Another note: for any material from the TC/EA, such as phosphates, that
might travel with the carrier gas, we use a stainless steel 1/16 inch loop
trap at liquid nitrogen temperature. After the runs are over we have a
valve that diverts the He flow before it reaches the Conflo. The trap is
then thoroughly baked out and left to vent for the rest of the evening.
There were no changes in peak shape or isotopic compositions using the
trap with either dry ice/ethanol or liquid nitrogen.
> Dear David,
> Further to my earlier message off list, yes, it is absolutely essential to
> back out the column at 300 C for at least 12 hours. Anything lower
> temperature-wise is a waste of time of helium.
> Equally essential is isolating the source during bake-out (needle-valve)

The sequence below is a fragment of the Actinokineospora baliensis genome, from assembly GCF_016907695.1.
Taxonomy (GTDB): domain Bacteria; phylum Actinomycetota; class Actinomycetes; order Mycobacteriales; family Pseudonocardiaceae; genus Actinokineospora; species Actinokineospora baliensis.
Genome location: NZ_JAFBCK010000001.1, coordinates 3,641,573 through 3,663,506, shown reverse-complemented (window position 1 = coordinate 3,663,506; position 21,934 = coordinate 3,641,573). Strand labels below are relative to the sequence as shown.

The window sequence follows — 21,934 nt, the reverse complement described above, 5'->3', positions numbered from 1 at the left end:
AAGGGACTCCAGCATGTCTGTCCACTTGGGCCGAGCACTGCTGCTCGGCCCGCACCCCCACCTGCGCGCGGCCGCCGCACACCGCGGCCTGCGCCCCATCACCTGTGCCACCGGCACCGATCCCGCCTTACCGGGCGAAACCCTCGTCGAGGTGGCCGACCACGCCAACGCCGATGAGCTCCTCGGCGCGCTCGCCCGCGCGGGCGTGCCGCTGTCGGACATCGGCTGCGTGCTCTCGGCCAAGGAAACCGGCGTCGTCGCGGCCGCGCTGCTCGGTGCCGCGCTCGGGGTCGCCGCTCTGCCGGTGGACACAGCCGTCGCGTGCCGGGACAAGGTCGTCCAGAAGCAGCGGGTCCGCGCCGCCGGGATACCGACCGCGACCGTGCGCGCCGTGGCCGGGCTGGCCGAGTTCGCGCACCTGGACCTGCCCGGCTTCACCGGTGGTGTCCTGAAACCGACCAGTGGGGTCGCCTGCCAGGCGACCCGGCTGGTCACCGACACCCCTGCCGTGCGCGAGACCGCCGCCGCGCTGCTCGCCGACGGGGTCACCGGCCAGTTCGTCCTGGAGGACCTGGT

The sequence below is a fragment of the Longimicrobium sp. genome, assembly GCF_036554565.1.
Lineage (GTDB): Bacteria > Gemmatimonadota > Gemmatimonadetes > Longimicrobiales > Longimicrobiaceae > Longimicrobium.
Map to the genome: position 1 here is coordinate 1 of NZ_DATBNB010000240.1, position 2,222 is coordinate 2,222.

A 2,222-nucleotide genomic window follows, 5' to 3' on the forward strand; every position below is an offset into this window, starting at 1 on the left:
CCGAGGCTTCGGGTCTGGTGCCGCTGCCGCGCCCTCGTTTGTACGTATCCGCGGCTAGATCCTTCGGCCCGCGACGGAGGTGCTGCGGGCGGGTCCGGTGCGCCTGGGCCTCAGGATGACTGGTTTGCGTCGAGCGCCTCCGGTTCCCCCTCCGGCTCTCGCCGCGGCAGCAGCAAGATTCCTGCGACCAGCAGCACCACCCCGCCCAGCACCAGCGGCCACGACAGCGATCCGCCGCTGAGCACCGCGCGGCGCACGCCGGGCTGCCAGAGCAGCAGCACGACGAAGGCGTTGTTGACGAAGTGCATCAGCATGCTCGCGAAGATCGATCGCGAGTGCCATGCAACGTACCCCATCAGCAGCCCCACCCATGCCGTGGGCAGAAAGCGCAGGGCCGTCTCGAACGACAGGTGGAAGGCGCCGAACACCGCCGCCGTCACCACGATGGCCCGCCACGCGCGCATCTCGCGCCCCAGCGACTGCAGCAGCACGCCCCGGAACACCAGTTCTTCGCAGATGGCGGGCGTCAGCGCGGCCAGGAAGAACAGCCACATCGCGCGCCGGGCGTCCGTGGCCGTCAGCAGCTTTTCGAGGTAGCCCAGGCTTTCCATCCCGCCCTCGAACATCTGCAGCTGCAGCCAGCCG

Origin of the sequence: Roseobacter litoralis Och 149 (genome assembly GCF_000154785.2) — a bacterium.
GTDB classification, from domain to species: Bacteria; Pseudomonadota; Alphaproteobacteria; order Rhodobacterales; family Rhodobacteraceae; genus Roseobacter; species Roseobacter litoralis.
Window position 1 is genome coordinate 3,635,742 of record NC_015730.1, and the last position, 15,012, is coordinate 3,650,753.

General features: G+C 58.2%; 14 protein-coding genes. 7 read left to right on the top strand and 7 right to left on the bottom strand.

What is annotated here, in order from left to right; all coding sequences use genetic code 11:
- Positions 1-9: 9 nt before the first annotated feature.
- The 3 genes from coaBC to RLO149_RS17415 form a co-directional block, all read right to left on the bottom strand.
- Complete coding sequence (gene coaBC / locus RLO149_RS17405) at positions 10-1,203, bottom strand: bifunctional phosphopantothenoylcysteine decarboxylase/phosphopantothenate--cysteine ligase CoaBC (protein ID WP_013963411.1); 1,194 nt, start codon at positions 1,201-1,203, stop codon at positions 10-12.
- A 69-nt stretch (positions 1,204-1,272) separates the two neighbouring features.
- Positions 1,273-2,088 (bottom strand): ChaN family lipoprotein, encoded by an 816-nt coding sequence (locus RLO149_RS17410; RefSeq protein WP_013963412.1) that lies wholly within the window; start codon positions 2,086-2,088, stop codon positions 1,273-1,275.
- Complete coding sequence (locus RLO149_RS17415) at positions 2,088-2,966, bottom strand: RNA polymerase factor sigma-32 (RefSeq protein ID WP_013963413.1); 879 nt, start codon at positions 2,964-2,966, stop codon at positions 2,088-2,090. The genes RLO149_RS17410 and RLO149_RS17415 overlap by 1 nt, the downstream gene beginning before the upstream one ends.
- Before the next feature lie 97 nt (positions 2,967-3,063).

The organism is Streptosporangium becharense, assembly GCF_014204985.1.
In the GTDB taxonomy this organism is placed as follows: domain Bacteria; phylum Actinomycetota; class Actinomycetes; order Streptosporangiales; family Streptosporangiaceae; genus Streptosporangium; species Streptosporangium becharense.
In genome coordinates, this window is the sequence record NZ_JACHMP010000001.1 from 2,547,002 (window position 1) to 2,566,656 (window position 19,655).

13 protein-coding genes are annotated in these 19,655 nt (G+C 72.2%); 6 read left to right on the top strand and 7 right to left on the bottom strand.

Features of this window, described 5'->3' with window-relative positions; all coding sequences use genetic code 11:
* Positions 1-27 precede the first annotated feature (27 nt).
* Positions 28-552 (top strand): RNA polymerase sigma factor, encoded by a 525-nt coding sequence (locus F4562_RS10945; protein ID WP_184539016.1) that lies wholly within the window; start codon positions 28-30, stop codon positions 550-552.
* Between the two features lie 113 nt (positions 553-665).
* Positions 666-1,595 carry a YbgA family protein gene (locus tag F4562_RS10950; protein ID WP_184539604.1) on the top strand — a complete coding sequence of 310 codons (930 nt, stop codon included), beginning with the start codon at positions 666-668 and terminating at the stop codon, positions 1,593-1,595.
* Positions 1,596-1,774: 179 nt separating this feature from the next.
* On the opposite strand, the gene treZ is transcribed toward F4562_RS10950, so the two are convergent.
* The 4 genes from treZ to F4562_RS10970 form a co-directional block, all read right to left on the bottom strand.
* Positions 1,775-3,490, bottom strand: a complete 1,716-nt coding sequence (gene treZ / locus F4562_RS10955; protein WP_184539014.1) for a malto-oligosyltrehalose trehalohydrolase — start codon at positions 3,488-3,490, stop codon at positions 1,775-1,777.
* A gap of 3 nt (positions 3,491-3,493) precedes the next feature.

> and to increase the carrier gas pressure.
> In addition, I strongly recommend to switch on the source and inlet
> as well as the diluter since the bake-out will release of lot crap from
> column, especially if for whatever reasons air got into the system at some
> stage or time.
> After the bake-out, keep heaters and diluter on for a while longer to
> "condensation" of bake-out eluents.
> On Dec 17 2004, David Harris wrote:
>> Thanks for all the ideas. Its looks like 90% of the problem has been
>> solved by changing the molecular sieve GC column for a new one. I still
>> have some tailing but much improved. I had baked out the old column in
>> two overnight sessions at 250 C, it looks like this is not enough, at
>> least not to recover the old column. The GC oven I use on this system
>> only just reach 250 C, it may be that I will need to use a different
>> that will reach at least 300 C to properly bake out these columns. It
>> also be that the slight residual tailing I still see is because this new
>> column may also need further bakeout before it is fully functional.